The case file for the lawsuit Gwinnett County Commissioner Tommy Hunter filed last summer over his public reprimand was accidentally sent to Georgia’s Supreme Court — and now a local judge wants it back.
That way, Judge Randy Rich says, he can properly decide if a pending appeal in the case should move forward — and go back to the Georgia Supreme Court.
Hunter filed his initial lawsuit nearly a year ago, as members of Gwinnett’s first-ever ethics board were deciding whether or not to recommend he be reprimanded for writing controversial Facebook posts, including a now-infamous missive calling U.S. Rep. John Lewis a “racist pig.”
The ethics board did recommend a public reprimand, and Hunter’s colleagues on the Board of Commissioners followed suit.
Hunter’s lawsuit challenged his reprimand by arguing that the ethics board was unconstitutional because it represented an illegal delegation of power. Judge Melodie Snell Conner initially ruled against Hunter, and Hunter attorney Dwight Thomas filed an appeal.
Fast forward to this month and, even though the county had a pending motion to dismiss Hunter’s appeal, the lawsuit case file was sent to the Georgia Supreme Court. Conner would subsequently recuse herself after an attorney from the office of Ken Jarrard, who is representing the Board of Commissioners, was accused of having an improper out-of-court phone call about the error with the judge’s office.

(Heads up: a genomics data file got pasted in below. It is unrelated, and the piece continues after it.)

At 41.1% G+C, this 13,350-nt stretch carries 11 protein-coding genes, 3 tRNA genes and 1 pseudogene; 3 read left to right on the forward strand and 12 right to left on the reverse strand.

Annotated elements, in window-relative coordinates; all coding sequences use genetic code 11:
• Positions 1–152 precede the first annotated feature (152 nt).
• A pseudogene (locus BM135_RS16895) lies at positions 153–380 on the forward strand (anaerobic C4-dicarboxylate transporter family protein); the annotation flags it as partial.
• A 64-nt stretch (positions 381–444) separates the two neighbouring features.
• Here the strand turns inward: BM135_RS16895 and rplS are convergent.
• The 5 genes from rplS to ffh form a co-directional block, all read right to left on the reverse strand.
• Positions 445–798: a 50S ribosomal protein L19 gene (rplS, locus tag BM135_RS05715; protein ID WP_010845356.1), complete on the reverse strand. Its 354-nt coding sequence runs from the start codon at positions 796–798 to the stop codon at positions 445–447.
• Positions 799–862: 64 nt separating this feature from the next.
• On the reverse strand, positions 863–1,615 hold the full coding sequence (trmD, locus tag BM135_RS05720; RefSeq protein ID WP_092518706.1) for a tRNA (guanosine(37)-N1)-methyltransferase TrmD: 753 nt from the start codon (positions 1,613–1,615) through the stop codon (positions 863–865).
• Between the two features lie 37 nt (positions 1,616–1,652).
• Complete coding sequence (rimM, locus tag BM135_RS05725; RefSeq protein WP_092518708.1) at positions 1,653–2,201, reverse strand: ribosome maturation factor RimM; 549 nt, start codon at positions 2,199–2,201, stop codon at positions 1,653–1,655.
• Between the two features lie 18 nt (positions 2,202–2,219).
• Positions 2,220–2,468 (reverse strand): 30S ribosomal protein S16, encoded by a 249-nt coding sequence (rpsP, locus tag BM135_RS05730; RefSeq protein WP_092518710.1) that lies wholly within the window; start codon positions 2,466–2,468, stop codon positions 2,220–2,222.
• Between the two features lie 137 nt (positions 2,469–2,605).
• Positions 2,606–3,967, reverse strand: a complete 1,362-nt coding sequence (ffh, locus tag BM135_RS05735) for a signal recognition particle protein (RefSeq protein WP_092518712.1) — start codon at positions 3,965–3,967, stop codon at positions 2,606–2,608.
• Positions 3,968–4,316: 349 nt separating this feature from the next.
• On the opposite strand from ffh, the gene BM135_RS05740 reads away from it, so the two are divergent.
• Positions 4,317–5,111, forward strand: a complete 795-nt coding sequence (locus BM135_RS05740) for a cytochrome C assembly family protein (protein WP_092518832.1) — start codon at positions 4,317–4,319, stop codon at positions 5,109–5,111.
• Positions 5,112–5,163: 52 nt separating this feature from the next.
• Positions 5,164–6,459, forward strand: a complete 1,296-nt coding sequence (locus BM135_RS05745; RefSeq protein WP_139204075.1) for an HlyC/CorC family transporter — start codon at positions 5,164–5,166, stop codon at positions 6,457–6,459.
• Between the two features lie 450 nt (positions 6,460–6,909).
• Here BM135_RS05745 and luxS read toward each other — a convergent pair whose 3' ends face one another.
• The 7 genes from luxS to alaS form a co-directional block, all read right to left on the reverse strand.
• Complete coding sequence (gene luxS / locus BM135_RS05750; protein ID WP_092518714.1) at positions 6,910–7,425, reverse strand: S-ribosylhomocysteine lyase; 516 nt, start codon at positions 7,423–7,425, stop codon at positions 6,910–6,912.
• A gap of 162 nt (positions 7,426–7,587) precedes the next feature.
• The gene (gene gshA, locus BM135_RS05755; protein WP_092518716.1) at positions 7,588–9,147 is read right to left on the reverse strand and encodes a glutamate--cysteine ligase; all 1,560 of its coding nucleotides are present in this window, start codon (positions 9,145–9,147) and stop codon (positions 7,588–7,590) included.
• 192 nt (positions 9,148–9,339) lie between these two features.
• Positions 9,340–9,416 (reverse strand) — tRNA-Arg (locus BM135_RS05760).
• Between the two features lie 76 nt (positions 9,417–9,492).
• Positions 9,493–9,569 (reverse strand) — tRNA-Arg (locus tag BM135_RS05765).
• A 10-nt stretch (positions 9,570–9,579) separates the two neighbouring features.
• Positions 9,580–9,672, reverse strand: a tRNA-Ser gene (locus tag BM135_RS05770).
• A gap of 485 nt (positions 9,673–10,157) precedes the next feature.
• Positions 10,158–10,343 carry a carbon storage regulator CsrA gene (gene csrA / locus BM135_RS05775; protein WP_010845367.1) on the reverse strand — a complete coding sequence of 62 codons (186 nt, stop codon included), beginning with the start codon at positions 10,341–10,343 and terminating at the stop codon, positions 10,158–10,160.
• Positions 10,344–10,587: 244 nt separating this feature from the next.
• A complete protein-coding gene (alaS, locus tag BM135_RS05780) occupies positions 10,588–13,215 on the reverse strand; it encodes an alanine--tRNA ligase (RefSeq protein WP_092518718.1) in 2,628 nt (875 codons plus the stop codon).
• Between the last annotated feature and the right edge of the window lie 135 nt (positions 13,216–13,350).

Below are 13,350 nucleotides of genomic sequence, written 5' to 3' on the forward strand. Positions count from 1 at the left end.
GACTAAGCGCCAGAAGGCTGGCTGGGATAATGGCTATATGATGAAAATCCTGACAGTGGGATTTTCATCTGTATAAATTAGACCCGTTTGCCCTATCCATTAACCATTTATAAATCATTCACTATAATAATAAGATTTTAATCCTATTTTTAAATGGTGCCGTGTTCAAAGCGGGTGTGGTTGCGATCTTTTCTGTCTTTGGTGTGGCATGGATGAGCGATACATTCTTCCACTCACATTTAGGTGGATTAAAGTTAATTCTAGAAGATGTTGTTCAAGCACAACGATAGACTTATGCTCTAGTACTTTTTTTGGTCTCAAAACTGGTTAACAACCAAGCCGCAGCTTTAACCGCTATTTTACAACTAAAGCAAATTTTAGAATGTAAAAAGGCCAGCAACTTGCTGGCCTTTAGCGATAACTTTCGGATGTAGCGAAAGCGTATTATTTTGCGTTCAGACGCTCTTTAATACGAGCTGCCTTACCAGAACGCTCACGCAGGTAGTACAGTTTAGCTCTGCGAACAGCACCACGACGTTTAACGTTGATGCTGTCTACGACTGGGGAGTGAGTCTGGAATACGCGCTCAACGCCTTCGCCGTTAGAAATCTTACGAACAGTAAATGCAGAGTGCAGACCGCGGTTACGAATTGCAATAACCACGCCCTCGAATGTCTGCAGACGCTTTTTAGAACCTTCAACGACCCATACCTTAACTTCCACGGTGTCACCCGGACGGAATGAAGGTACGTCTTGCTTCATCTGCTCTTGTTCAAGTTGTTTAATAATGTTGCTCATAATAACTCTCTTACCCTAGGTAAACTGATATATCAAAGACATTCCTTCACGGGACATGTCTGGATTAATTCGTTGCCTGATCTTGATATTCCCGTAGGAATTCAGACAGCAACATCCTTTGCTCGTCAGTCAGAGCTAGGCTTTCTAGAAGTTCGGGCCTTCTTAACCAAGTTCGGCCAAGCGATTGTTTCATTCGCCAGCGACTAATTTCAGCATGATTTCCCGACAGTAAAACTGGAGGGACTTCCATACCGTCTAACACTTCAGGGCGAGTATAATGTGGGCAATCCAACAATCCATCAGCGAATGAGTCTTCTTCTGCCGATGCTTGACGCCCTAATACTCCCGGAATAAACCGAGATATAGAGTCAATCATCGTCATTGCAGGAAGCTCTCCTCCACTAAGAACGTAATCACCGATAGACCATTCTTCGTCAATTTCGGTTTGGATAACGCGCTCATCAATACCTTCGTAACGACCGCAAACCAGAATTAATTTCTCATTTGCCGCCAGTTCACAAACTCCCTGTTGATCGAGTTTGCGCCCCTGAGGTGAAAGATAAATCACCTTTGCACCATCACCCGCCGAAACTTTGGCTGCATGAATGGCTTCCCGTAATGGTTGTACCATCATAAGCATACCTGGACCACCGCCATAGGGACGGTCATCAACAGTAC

Rich, the new judge in the case, held a hearing Monday morning. The county argued its motion to dismiss Hunter’s appeal should be heard before the suit was allowed to progress to the Supreme Court; Hunter’s attorney argued the case was already in the state’s highest court and, even though it hadn’t officially been docketed there, it couldn’t be taken back.
On Thursday afternoon, Rich issued a ruling that the local court should retain jurisdiction over the case and asking that the Supreme Court return the file so he could address the motion to dismiss Hunter’s appeal.
If the appeal were allowed to proceed, the case would likely go back to the Supreme Court — for keeps, this time.
And even if the case is killed, the litigation involving Hunter might not be over.
The commissioner has also threatened to file a separate, $5 million federal lawsuit against his fellow commissioners. No such lawsuit had been filed as of Monday morning.
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